So what direction does the rest of the year look like?
Over the course of the next 13 weeks, there are 14 events on the schedule. With 22 events already played that means the 2019-20 schedule will have 36 events, yes 11 less than last year. The big loss historically is the fact that only one major, the PGA Championship will be played this year. Now the 2020 U.S. Open and Masters will be played, but that will be part of next year’s schedule which we will get to in a second. With the FedExCup playoffs still being played, the season will be official if there are no other events canceled.
Now the tour has announced the start of the 2020-21 season which starts with the Safeway Open September 10th-13, followed the next week with the U.S. Open and the week after the Ryder Cup. The Tour is planning on going to Korea, Japan, and China in October (honestly I doubt this will happen) with the Masters being played November 12th -15th. Now I would say the U.S. Open and the Masters will be considered 2020 for the history books, but for the PGA Tour they will be part of the 2021 season, so in that year there will be six majors as the Masters and U.S. Open will also be played in their regular April and June dates. So that will present a bit of a problem historically.
The next question will be if any tournaments will be canceled? The country has made great strides with the Pandemic as more and more of the country opens up. According to the PGA Tour, the first five events will be played without a gallery and it’s been approved by the state of Ohio to have a gallery at the Memorial Tournament. That is great news as right now the plans are to let 8,000 attend. The week before a tournament will also be played at Muirfield Village and it was announced that the event would not have a gallery, but hearing rumors that the Muirfield Village people would like to have some gallery. We will see what happens. One of the things we will see in the next ten days is what effect the George Floyd protests will have on the country. In the first couple of days, most of the protesters didn’t wear masks and there was no social distancing, so we could see if the virus trends up in the next couple of weeks. Think this is going to be very important if events will have a gallery of not.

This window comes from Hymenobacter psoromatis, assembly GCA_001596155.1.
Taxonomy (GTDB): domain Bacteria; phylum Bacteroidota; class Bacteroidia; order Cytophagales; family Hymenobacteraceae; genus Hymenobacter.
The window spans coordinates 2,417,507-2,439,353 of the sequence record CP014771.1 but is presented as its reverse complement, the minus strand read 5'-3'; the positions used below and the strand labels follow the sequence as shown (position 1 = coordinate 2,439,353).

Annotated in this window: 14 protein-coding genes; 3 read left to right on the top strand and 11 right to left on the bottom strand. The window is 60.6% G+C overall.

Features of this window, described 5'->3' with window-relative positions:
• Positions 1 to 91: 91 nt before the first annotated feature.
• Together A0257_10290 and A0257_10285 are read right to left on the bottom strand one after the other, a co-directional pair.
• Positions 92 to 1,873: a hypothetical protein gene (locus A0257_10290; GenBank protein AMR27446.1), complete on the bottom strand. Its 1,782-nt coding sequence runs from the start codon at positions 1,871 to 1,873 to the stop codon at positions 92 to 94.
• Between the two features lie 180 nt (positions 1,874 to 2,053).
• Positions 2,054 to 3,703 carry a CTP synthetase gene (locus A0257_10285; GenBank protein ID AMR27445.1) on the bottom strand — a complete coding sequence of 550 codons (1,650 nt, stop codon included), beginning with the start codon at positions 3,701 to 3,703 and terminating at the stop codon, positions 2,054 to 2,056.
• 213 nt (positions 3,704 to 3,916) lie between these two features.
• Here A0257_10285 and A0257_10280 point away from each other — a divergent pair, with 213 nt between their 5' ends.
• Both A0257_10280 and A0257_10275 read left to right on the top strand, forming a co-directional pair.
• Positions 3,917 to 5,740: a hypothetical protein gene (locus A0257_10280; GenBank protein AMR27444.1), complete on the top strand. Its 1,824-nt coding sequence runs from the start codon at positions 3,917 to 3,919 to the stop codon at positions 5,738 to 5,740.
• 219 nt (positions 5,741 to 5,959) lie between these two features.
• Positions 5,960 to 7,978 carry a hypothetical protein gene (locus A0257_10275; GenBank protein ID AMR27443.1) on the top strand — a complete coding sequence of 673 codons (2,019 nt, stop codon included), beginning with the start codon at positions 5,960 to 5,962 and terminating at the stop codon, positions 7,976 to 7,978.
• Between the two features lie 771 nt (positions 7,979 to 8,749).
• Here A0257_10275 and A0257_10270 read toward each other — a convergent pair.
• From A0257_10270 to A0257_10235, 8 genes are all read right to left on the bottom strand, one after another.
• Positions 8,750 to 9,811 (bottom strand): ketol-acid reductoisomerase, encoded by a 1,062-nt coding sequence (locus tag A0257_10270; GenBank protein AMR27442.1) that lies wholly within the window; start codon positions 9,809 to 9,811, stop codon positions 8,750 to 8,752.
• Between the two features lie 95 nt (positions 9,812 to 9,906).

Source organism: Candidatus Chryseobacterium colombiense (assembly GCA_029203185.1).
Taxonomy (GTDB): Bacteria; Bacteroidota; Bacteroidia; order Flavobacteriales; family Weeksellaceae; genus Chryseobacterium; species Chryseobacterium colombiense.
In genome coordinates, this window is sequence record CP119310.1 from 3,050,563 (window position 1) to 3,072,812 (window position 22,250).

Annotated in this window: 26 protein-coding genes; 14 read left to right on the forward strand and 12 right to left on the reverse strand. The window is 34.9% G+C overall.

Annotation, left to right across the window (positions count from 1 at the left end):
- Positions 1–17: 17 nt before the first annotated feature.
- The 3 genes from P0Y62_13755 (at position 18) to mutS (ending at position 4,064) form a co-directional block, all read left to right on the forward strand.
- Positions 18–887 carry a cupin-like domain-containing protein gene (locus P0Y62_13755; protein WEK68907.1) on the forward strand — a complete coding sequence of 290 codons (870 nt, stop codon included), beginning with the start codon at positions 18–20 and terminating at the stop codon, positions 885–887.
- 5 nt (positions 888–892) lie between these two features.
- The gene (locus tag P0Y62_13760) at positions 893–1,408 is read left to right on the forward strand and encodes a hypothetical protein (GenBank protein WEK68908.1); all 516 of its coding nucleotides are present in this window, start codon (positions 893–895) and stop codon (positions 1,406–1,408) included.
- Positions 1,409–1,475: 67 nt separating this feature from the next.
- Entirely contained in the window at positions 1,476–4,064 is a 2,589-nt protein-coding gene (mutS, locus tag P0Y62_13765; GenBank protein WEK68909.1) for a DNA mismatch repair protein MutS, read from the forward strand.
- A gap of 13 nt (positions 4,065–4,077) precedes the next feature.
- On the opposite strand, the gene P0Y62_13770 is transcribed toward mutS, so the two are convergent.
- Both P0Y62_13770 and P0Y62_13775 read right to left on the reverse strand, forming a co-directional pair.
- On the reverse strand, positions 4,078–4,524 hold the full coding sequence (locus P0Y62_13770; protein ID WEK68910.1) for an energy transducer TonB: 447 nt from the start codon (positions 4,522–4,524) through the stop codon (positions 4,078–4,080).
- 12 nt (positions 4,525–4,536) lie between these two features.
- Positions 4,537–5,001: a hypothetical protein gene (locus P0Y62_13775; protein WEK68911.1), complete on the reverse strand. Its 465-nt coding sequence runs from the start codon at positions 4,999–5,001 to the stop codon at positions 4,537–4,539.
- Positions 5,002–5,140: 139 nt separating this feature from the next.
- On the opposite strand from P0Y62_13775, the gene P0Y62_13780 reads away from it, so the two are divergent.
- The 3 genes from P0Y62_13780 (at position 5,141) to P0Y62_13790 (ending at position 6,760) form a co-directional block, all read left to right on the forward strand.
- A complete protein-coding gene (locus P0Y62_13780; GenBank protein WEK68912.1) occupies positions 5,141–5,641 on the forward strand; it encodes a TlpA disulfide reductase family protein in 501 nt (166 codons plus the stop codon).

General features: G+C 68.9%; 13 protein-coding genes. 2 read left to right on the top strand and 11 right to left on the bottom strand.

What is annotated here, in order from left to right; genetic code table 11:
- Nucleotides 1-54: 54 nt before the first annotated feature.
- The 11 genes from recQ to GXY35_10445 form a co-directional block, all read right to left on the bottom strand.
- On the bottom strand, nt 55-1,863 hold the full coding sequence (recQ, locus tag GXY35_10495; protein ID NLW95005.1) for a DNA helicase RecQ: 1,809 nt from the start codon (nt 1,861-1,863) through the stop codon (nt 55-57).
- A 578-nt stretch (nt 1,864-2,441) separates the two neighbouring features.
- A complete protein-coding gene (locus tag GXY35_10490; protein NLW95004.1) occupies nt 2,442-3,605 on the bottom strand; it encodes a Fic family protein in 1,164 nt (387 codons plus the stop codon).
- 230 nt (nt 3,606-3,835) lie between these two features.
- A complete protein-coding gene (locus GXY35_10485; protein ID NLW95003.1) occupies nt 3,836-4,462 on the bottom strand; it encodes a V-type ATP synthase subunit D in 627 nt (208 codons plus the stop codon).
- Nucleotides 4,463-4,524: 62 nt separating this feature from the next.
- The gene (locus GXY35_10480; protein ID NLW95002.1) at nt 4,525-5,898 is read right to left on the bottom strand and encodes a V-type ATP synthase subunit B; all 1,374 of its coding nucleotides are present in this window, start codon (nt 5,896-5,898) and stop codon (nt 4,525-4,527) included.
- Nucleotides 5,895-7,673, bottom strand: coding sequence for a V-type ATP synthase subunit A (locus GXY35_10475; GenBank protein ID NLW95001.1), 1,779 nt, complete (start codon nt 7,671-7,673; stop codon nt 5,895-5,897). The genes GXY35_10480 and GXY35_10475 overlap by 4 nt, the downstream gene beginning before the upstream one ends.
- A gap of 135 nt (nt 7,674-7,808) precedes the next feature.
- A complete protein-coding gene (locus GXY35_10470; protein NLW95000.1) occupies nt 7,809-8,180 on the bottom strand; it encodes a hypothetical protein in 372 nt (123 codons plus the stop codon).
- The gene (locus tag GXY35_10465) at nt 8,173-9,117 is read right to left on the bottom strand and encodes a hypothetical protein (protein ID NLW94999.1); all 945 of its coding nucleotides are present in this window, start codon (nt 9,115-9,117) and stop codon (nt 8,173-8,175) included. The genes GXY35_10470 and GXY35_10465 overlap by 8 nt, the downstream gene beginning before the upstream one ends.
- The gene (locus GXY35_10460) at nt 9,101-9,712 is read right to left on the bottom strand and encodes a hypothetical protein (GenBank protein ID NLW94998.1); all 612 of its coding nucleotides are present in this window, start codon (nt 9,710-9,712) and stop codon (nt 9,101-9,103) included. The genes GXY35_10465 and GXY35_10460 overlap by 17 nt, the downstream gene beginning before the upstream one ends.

As for the PGA Championship, I think it’s going to be played in San Francisco with or without a gallery. Now we have heard a lot of rumors that players don’t want to participate in the Ryder Cup without crowds, so we are on a wait and see. Personally I think that if the Ryder Cup along with the U.S. Open and the Masters aren’t allowed to have a gallery, they will be canceled, again that’s my personal thoughts.
What about having a tournament with no gallery?